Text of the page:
From maize to a-maize-ing. Popcorn is a beloved snack across the globe, however, it does not start its voyage from Shedquarters to your mouth as a gourmet flavour, so let's see how popcorn is grown. 

It’s hard to digest it, but corn actually played a big role in domesticating us. Around 11,000 years ago, Homo Sapiens started to select, breed, and domesticate plants and animals - one of which being corn! These kernels POPPED into existence in North, South and Central America with the cultivation of maize.

Nowadays, most of the world's popcorn is grown in the Corn Belt. No, it isn’t a giant conveyor full of corn (although that would be priceless) - it is a part of the US of A! Specifically, it covers the states in the midwest including western Indiana, Illinois, Iowa, Missouri, eastern Nebraska, and eastern Kansas, where corn and soybeans are the dominant crops. Get a taste of the USA with our Maple Bacon flavoured popcorn, delicious, gluten-free AND vegan!

The early life of gourmet popcorn

Before it can officially POP, popcorn is grown as corn. During the growing season, these plants require 18-24 inches of water and plenty of space to grow into long, voluptuous parts of the pantry. As the plant grows it becomes more recognisable as the plant we know and love. This journey sees it beginning to produce ears of corn, covered with a green husk. 

Sassy, feathery tassels form at the top of the plant and produce pollen, in the form of a yellowish powder. The ears of corn then go on to form silks or long strands that catch pollen as the wind blows. So next time you see a gif of corn blowing in the wind, remember that it’s doing our beloved bees a favour.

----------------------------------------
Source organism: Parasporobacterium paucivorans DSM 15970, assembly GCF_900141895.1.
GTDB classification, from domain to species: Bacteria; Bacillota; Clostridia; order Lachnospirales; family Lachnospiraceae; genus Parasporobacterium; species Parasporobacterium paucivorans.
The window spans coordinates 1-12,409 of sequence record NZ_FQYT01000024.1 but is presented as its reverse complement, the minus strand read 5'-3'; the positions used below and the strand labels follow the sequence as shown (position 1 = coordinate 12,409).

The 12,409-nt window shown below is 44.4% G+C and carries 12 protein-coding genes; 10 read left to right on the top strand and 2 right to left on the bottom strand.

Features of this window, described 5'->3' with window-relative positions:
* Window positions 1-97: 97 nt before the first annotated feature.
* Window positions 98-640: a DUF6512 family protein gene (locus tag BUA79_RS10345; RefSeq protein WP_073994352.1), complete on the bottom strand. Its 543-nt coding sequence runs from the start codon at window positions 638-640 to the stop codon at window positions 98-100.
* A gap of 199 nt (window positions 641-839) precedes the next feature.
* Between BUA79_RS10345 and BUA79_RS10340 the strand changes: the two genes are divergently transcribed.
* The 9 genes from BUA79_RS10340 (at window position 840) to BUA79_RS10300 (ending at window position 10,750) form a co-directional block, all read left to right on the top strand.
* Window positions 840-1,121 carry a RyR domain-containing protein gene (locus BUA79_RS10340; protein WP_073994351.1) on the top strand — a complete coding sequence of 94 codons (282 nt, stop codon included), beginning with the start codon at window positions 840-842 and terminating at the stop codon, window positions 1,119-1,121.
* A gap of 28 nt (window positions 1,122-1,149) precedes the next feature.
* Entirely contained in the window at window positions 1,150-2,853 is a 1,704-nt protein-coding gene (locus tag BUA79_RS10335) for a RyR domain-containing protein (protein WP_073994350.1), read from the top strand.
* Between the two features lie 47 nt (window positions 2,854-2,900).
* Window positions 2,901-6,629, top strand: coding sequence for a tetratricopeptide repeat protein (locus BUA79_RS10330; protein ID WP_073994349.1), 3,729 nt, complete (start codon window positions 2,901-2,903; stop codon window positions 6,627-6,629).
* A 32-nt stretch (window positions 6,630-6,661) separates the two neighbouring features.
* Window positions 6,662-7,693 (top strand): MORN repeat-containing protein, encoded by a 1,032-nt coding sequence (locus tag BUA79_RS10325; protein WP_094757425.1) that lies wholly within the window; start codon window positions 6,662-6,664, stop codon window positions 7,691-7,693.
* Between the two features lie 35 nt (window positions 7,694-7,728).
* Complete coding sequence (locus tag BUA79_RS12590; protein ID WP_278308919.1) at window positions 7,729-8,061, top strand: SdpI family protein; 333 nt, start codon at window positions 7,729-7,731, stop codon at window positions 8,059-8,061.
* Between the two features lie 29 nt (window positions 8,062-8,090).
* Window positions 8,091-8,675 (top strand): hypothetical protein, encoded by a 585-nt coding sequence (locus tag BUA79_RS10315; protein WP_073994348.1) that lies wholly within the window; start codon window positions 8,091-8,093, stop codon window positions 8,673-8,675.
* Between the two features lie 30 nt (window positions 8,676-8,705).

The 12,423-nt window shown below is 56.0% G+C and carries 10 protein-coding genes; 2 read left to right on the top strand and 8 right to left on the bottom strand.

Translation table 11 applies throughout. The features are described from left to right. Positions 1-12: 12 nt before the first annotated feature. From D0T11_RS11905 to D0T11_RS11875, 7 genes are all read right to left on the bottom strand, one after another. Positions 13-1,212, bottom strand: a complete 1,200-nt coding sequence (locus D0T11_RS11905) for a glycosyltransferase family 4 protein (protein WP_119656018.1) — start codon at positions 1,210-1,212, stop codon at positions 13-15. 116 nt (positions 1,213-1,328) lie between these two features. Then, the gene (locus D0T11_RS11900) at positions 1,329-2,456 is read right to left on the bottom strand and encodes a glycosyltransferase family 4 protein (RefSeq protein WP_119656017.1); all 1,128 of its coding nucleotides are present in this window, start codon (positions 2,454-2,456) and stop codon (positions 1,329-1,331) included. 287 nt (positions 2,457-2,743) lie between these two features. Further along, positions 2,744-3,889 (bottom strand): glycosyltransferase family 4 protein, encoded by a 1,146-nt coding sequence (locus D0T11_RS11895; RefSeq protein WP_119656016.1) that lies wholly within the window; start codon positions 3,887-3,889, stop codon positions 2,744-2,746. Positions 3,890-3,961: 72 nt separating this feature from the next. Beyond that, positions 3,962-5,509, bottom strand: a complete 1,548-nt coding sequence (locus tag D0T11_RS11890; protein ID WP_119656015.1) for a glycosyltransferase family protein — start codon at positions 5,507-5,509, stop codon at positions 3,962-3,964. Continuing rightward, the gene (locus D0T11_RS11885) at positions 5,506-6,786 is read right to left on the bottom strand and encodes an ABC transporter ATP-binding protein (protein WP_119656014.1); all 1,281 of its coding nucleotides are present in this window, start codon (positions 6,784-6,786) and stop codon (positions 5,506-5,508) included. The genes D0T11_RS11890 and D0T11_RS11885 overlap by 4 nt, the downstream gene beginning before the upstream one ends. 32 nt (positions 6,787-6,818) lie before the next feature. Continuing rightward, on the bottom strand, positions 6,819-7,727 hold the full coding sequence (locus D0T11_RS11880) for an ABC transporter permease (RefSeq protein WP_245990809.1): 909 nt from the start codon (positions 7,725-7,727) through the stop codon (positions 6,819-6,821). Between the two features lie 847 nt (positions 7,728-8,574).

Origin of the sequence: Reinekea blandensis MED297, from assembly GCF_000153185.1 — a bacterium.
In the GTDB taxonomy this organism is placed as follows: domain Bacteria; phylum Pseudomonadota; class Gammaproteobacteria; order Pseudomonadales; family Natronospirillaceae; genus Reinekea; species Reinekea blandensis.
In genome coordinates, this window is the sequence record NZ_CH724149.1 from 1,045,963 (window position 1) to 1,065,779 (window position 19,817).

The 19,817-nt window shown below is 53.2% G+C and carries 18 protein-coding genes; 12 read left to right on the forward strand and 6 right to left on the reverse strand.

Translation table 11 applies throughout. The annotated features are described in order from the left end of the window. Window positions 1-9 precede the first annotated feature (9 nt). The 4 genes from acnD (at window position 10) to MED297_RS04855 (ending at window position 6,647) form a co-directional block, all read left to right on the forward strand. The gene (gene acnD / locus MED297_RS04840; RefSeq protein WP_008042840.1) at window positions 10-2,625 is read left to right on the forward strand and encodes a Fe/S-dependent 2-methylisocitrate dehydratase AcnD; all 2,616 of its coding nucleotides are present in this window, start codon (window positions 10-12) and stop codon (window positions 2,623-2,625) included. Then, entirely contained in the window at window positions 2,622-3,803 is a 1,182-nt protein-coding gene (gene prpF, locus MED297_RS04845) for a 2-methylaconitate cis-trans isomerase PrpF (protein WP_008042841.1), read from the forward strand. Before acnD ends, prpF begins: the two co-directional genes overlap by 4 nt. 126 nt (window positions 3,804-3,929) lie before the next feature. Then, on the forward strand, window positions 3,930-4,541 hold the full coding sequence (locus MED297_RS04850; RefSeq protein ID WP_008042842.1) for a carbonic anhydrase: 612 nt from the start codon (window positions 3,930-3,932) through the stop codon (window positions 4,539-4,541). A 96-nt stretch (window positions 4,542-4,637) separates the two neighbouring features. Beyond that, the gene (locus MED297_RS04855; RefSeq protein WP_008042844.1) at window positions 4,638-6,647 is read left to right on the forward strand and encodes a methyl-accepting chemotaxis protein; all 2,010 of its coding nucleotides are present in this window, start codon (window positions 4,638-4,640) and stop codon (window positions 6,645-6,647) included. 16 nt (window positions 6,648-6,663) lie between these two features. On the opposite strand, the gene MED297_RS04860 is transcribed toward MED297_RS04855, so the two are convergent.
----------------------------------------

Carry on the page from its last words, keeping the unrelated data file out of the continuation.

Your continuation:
Once the husks have dried out and turned a nice shade of yellow, they’re ready to be harvested. 

The curing process 

After being harvested, popcorn needs to be cured. This is a process that entails drying the popcorn but allowing lots of air to get to each of the kernels. Popcorn tends to cure indoors or outdoors at a good rate, it all just takes a bit of patience to get that beautiful pop. Much like when you go to a Spanish restaurant and you see various hangings of garlic cloves, meat and peppers, popcorn requires a similar level of attention and care to produce the right kernels. 

Popcorn needs to cure for about 4 to 6 weeks, then it’s ready to be tested! After it’s been tested and deemed ready for consumption, that’s when we take charge and have it shipped to Shedquarters, where we turn it into the gourmet popcorn flavours you know and love! 

Join the popcorn revolution!

Have you heard? Now you can get gourmet popcorn in the post, that’s right, all the way from the Corn Belt to your front door with Popcorn Sheds Letterbox Popcorn. Yum yum! 

If you enjoyed this guide, check out our piece about the different types of popcorn kernels - a really captivating read! If you want to find out more about Popcorn’s journey, why not take a look at our blog? Full of guides, recipes and tales from the world of Captain Kernel. 

Stay up to date with everything that pops off at Shedquarters by joining our mailing list. See you next time, Popcorn Enthusiasts!

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